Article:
Food waste is a global problem, and one that’s driving climate change. Here in the UK, the country’s biodegradable waste goes to a landfill, where it breaks down to produce methane, a gas that is roughly 30 times as bad as carbon dioxide.

And yet there’s a simple solution. With the exception of garden waste, which often contains lignin from woody matter, all biodegradable materials, including much of our food waste, could instead be processed in anaerobic digesters. This decomposition in an atmosphere devoid of oxygen produces biogas, which can then be used to generate heat and electricity.

This is more or less the same process that takes place in landfill sites, except that the biogas can’t escape from an anaerobic digester as it can from landfill – meaning the breakdown of the organic matter takes place in an environment that is enclosed and controlled.

The result is biogas consisting of 60 per cent methane and 40 per cent carbon dioxide, which can be burnt in order to generate heat or used as a fuel for vehicles. It could also be used to generate electricity after the biogas has been scrubbed, which can then either power the anaerobic digester or be exported to the national grid. The process also produces digestate, a solid and liquid residue that can be returned to farmland as a soil conditioner. The amount of biogas and the quality of digestate varies according to what feedstock is used in the digester.

This process is already widely used both across Europe – particularly in Denmark, Sweden, Germany and Austria – and elsewhere globally, particularly in India and Thailand. What's more, this move towards separate food waste collection is already happening in countries outside the UK, and its momentum is increasing according to the World Biogas Association. Already, major cities, including New York, Paris, Oslo, Copenhagen, Auckland, San Francisco, Mexico City and many others are regularly collecting food waste from their citizens. The decisions to do so are usually taken at city level, but enabling legislation from national governments assist in this.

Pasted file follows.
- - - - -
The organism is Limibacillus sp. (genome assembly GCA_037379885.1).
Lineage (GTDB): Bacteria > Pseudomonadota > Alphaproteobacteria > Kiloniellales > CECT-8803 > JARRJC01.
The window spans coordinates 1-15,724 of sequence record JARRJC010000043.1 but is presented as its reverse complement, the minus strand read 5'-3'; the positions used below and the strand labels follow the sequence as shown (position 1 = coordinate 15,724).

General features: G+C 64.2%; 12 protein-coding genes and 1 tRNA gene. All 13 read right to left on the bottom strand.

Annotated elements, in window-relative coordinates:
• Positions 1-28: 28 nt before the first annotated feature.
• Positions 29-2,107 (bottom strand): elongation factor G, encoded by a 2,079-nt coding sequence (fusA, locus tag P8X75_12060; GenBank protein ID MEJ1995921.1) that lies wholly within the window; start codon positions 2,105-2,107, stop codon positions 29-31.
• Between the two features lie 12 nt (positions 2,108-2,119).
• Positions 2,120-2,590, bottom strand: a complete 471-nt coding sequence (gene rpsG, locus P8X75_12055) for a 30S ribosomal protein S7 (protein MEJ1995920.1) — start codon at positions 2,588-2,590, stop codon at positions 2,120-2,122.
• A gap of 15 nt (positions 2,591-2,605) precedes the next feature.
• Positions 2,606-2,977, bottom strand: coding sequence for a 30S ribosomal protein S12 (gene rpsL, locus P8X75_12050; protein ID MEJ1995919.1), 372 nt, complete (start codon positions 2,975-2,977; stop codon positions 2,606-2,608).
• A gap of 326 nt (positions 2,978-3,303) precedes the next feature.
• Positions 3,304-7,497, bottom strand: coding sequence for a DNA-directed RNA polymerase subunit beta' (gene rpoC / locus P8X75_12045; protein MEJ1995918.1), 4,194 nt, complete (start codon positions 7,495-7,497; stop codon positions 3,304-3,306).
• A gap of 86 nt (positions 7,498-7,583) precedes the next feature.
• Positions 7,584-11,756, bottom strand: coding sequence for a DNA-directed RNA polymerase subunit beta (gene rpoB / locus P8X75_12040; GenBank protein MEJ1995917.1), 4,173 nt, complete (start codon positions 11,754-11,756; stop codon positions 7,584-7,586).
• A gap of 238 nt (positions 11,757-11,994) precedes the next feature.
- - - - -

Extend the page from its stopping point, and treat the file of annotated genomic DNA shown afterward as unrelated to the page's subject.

At present the UK is lagging behind. Only 109 local authorities in England, about 33 per cent of the total number, collect food waste as of May 2018, according to the Anaerobic Digestion and Bioresources Association (ADBA). Yet making a separate food waste collection mandatory across the UK and running the food waste through anaerobic digesters, could supply enough biogas to generate 36 per cent of UK electricity, according to a 2007 Friends of the Earth report. This percentage could be increased again if food waste from restaurants, cafeteria and retailers was also collected. 

ADBA’s research also suggests that universal separate household food waste collections would trigger the construction of around 80 new anaerobic digester plants for food waste processing. This would add an extra 187 megawatts equivalent (MWe) of capacity, powering 285,000 extra homes – representing all the homes in a city the size of Glasgow. Data from WRAP suggests that further food waste collection from businesses would add around a further 10 per cent, depending on the quality of the feedstock collected and what exemptions were applied (for example, it might only apply to businesses collecting more than 50 kilograms per week or the lower threshold of 5kg).

A 38 per cent improvement in food waste collection from flats in Ealing alone could generate £26,000 of annual savings for the London borough, £28,000 in revenue for a local anaerobic digester (based on electricity sales to the national grid) and reductions in carbon dioxide emissions of around 270 tonnes, found Londoners Lab, a collaborative project consisting of Greater London Authority, University College London, Ferrovial Services Centre of Excellence for Cities and Future Cities Catapult.

ADBA has been campaigning on this issue for a while, but the good news is that the government finally signalled its intention to introduce separate food waste collections in its forthcoming Resources & Waste Strategy, which will ensure that all homes and suitable businesses in England will have access to food waste collections by 2023. The next step, following the government announcement, is a consultation, but it is widely acknowledged that additional funding would be needed by local authorities to achieve this, as the business case isn’t currently strong enough.